The ferrofluid seal allows rotation of a shaft therein designed to deliver mechanical power from the motor to the anode. As such, the motor rotor may be placed outside the vacuum region to enable a conventional grease-lubricated or oil-lubricated bearing assembly to be placed on the same side of the seal as the rotor to support the target. Furthermore, such bearings may be larger than those typically used on the vacuum side.

During operation, liquid coolant passing through the shaft may serve as coolant for the conventional bearings or for cooling the ferrofluid seal to operate in its designed range. The target, too, may be cooled via the liquid coolant in the shaft. However, although liquid cooling provides benefits due to enhancement in energy diffusion to and within the working fluid, such a solution typically includes a rotating liquid seal between a rotating shaft and a stationary supply line. Because of the high G loads during operation and the high speed rotation of the shaft, such seals introduce a reliability risk to the system and may lead to a leak of liquid, causing damage to the x-ray tube or the equipment in which it is installed. Further, rotating liquid seals add cost and complexity, to not only the x-ray tube, but also to the equipment needed to supply the liquid coolant.

Therefore, it would be desirable to design an x-ray tube having a ferrofluid assembly therein that is cooled without the need for a rotating liquid seal.

BRIEF DESCRIPTION OF THE INVENTION

The invention provides an apparatus for improving an x-ray tube with a ferrofluid seal that overcomes the aforementioned drawbacks.

According to one aspect of the invention, an x-ray tube includes a rotatable shaft having a first end and a second end, a target coupled to the first end of the rotatable shaft, the target positioned to generate x-rays toward a subject upon impingement of electrons thereon, and an impeller coupled to the second end of the rotatable shaft and positioned to blow a gas into an inlet of an aperture passing into the rotatable shaft.

In accordance with another aspect of the invention, a method of fabricating an x-ray tube includes attaching a target to a first end of a rotatable shaft, forming a passageway in the rotatable shaft, the passageway configured to pass a fluid therein, and coupling a bladed wheel to the passageway at a second end of the rotatable shaft, the bladed wheel configured to pressurize a gas at an inlet of the passageway.

Yet another aspect of the invention includes an imaging system includes a detector and an x-ray tube. The x-ray tube includes a rotatable shaft having a first end and a second end, and having a cooling passage therein, and an anode attached to the rotatable shaft at the first end and configured to emit x-rays toward the detector. The imaging system includes a pressurizing device configured to force a gas into an inlet of the cooling passage.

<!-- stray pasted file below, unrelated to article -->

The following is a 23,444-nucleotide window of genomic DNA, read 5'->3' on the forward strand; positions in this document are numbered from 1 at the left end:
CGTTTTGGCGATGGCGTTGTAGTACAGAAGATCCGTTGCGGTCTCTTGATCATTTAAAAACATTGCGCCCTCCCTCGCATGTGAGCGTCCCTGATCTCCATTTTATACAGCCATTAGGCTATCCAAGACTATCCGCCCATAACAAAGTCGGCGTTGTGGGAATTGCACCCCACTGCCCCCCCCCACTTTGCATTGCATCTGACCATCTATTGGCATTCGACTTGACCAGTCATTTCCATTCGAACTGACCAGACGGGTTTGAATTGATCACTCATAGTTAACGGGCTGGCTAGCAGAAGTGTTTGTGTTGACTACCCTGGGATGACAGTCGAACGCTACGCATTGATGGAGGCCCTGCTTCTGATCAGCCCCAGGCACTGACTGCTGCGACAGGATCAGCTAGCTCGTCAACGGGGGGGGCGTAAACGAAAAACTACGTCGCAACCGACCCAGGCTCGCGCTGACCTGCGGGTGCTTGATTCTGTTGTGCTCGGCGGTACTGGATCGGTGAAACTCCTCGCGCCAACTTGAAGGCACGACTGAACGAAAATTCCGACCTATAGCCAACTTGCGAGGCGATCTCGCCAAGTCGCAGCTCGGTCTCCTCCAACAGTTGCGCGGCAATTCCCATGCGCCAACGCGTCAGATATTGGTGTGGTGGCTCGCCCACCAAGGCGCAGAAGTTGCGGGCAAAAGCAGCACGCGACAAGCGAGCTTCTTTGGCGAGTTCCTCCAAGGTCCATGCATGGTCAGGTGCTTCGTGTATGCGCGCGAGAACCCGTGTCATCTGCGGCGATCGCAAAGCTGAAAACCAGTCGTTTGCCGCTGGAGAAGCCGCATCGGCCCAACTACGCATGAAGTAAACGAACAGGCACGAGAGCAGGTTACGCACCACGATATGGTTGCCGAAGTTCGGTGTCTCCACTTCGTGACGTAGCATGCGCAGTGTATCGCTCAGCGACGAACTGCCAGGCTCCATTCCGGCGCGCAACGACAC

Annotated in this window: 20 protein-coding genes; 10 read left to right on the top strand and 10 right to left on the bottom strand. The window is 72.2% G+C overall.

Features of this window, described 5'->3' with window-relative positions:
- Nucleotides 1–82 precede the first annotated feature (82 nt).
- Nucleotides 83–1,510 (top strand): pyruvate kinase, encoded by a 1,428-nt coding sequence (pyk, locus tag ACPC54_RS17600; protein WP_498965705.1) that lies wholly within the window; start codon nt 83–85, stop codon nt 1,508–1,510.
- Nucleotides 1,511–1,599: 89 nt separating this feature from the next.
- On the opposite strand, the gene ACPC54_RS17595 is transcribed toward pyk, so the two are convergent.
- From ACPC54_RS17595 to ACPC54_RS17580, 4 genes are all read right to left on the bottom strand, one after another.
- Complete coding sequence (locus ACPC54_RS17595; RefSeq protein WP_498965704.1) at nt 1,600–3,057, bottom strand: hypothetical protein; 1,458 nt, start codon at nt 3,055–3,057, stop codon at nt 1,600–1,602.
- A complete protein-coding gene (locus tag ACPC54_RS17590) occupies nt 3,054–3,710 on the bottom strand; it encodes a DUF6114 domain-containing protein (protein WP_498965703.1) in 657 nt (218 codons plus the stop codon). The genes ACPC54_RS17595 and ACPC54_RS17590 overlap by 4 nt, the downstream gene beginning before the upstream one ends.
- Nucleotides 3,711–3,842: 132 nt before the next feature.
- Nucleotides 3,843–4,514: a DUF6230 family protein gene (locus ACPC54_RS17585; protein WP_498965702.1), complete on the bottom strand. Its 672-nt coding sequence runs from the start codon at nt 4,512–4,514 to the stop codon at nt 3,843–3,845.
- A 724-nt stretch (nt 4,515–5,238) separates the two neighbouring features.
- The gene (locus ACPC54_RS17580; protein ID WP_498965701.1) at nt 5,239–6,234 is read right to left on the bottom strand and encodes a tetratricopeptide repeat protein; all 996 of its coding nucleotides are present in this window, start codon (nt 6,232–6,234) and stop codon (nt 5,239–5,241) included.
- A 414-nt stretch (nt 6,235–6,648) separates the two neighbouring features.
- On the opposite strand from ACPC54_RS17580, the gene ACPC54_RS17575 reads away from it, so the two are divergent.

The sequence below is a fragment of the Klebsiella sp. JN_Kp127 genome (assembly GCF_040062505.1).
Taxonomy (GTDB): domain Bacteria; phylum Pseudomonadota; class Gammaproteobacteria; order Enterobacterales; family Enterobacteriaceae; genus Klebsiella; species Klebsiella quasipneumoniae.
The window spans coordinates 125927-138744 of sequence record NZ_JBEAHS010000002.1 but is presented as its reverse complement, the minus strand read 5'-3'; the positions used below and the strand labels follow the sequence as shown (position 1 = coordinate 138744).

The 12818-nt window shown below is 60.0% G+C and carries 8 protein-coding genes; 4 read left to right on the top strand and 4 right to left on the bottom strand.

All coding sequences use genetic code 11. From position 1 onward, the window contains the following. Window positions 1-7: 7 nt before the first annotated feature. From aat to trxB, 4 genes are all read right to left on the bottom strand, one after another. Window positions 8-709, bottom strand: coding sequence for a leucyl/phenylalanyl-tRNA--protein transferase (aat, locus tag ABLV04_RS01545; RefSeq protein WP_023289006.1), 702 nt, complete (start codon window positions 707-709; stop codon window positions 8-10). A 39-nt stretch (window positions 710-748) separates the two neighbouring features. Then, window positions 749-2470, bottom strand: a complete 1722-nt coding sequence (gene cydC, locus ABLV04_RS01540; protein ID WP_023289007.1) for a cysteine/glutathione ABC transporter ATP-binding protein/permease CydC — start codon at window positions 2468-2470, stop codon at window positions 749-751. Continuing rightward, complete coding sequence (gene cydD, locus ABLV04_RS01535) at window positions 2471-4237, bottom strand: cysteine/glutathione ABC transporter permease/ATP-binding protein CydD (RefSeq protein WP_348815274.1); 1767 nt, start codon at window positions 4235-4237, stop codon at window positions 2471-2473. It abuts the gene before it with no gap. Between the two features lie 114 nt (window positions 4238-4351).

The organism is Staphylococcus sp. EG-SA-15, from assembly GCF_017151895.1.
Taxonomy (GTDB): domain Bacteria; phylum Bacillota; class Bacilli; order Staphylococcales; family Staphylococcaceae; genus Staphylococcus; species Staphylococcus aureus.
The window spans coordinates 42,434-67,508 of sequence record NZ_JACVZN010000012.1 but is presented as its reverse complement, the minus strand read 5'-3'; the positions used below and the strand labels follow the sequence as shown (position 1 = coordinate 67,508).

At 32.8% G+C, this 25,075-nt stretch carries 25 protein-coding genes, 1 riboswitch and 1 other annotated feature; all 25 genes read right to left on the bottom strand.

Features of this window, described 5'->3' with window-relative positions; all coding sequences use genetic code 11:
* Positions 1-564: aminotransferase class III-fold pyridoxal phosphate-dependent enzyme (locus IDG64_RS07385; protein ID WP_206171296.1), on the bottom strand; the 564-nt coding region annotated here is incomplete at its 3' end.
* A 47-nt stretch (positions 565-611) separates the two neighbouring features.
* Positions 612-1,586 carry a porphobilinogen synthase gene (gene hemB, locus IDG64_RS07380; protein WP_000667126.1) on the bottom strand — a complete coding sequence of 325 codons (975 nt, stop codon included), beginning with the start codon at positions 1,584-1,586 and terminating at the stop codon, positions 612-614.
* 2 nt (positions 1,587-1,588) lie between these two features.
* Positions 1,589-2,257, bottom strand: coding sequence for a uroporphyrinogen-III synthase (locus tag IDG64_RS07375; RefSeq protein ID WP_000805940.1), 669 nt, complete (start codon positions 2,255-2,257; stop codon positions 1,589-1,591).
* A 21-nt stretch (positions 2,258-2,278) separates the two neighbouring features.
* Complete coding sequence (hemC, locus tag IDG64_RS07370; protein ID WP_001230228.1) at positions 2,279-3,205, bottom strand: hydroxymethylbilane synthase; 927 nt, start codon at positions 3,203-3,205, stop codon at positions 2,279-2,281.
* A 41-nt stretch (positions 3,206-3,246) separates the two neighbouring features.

Various other features and advantages of the invention will be made apparent from the following detailed description and the drawings.

BRIEF DESCRIPTION OF THE DRAWINGS

The drawings illustrate preferred embodiments presently contemplated for carrying out the invention.

In the drawings:

FIG. 1 is a block diagram of an imaging system that can benefit from incorporation of an embodiment of the invention.

FIG. 2 illustrates a cross-sectional view of an x-ray tube according to an embodiment of the invention.

FIG. 3 illustrates a cross-sectional view of a ferrofluid seal assembly according to the invention.

FIG. 4 illustrates a cross-sectional view of an x-ray tube according to an embodiment of the invention.

FIG. 5 illustrates a cross-sectional view of an x-ray tube according to an embodiment of the invention.

FIG. 6 illustrates an assembly procedure according to an embodiment of the invention.

FIG. 7 is a pictorial view of an x-ray system for use with a non-invasive package inspection system incorporating embodiments of the invention.

DETAILED DESCRIPTION

FIG. 1 is a block diagram of an embodiment of an x-ray imaging system 2 designed both to acquire original image data and to process the image data for display and/or analysis in accordance with the invention. It will be appreciated by those skilled in the art that the invention is applicable to numerous medical imaging systems implementing an x-ray tube, such as x-ray or mammography systems. Other imaging systems such as computed tomography (CT) systems and digital radiography (RAD) systems, which acquire image three dimensional data for a volume, also benefit from the invention. The following discussion of imaging system 2 is merely an example of one such implementation and is not intended to be limiting in terms of modality.